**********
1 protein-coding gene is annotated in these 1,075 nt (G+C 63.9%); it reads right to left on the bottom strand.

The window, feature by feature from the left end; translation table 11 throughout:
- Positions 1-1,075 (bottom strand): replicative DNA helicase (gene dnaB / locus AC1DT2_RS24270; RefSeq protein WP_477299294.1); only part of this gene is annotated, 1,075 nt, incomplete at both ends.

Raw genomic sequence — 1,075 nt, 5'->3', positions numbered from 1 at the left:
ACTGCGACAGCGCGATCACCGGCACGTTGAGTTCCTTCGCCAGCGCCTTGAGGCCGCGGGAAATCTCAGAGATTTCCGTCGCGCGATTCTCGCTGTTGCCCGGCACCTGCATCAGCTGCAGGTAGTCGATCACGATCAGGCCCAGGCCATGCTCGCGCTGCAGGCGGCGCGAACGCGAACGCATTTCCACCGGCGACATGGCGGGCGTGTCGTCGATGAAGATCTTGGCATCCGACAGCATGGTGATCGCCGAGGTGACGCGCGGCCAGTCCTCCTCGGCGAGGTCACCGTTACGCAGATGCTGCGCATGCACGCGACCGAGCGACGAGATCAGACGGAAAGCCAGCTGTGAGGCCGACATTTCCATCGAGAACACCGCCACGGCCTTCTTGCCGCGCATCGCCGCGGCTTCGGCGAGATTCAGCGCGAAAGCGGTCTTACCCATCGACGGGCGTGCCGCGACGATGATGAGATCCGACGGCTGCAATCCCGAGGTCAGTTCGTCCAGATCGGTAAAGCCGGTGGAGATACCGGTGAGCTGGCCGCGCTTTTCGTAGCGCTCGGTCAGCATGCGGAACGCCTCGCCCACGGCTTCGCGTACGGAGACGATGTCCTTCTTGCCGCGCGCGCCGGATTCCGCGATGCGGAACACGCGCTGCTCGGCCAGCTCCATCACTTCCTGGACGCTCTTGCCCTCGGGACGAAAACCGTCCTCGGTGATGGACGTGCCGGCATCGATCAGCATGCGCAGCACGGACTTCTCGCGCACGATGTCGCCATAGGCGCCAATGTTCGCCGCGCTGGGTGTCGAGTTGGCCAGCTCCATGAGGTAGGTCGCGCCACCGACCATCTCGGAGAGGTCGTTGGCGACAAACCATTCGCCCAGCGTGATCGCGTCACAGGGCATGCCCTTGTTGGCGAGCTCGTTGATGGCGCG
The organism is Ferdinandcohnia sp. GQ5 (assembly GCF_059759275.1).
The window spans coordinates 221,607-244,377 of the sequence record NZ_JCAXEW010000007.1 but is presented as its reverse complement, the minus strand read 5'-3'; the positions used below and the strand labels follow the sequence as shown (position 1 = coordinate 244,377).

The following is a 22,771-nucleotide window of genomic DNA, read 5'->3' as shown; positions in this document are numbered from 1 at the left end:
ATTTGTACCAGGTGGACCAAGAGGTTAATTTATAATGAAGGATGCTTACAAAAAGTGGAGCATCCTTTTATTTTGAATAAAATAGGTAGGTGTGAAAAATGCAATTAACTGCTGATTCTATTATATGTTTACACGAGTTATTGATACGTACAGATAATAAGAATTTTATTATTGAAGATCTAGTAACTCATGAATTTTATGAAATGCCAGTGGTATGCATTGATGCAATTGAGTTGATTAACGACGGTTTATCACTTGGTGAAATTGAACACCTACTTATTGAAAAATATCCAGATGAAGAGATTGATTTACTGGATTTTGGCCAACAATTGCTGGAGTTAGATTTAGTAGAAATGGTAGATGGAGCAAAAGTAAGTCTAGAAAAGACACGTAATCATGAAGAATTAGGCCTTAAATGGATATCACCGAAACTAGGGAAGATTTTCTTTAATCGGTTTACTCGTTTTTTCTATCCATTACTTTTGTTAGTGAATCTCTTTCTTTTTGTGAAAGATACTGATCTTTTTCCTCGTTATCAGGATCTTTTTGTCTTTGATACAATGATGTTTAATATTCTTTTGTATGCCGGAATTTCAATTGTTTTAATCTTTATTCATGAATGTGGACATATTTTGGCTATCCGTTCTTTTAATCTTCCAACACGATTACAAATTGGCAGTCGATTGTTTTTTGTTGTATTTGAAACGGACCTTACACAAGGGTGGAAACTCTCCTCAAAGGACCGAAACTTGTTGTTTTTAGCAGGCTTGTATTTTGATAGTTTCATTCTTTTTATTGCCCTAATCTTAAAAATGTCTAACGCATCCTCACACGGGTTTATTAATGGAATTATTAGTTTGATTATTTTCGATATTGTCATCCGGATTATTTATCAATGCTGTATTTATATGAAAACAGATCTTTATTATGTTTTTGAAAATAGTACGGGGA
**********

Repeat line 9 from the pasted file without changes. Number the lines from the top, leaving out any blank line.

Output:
ATTTGTACCAGGTGGACCAAGAGGTTAATTTATAATGAAGGATGCTTACAAAAAGTGGAGCATCCTTTTATTTTGAATAAAATAGGTAGGTGTGAAAAATGCAATTAACTGCTGATTCTATTATATGTTTACACGAGTTATTGATACGTACAGATAATAAGAATTTTATTATTGAAGATCTAGTAACTCATGAATTTTATGAAATGCCAGTGGTATGCATTGATGCAATTGAGTTGATTAACGACGGTTTATCACTTGGTGAAATTGAACACCTACTTATTGAAAAATATCCAGATGAAGAGATTGATTTACTGGATTTTGGCCAACAATTGCTGGAGTTAGATTTAGTAGAAATGGTAGATGGAGCAAAAGTAAGTCTAGAAAAGACACGTAATCATGAAGAATTAGGCCTTAAATGGATATCACCGAAACTAGGGAAGATTTTCTTTAATCGGTTTACTCGTTTTTTCTATCCATTACTTTTGTTAGTGAATCTCTTTCTTTTTGTGAAAGATACTGATCTTTTTCCTCGTTATCAGGATCTTTTTGTCTTTGATACAATGATGTTTAATATTCTTTTGTATGCCGGAATTTCAATTGTTTTAATCTTTATTCATGAATGTGGACATATTTTGGCTATCCGTTCTTTTAATCTTCCAACACGATTACAAATTGGCAGTCGATTGTTTTTTGTTGTATTTGAAACGGACCTTACACAAGGGTGGAAACTCTCCTCAAAGGACCGAAACTTGTTGTTTTTAGCAGGCTTGTATTTTGATAGTTTCATTCTTTTTATTGCCCTAATCTTAAAAATGTCTAACGCATCCTCACACGGGTTTATTAATGGAATTATTAGTTTGATTATTTTCGATATTGTCATCCGGATTATTTATCAATGCTGTATTTATATGAAAACAGATCTTTATTATGTTTTTGAAAATAGTACGGGGA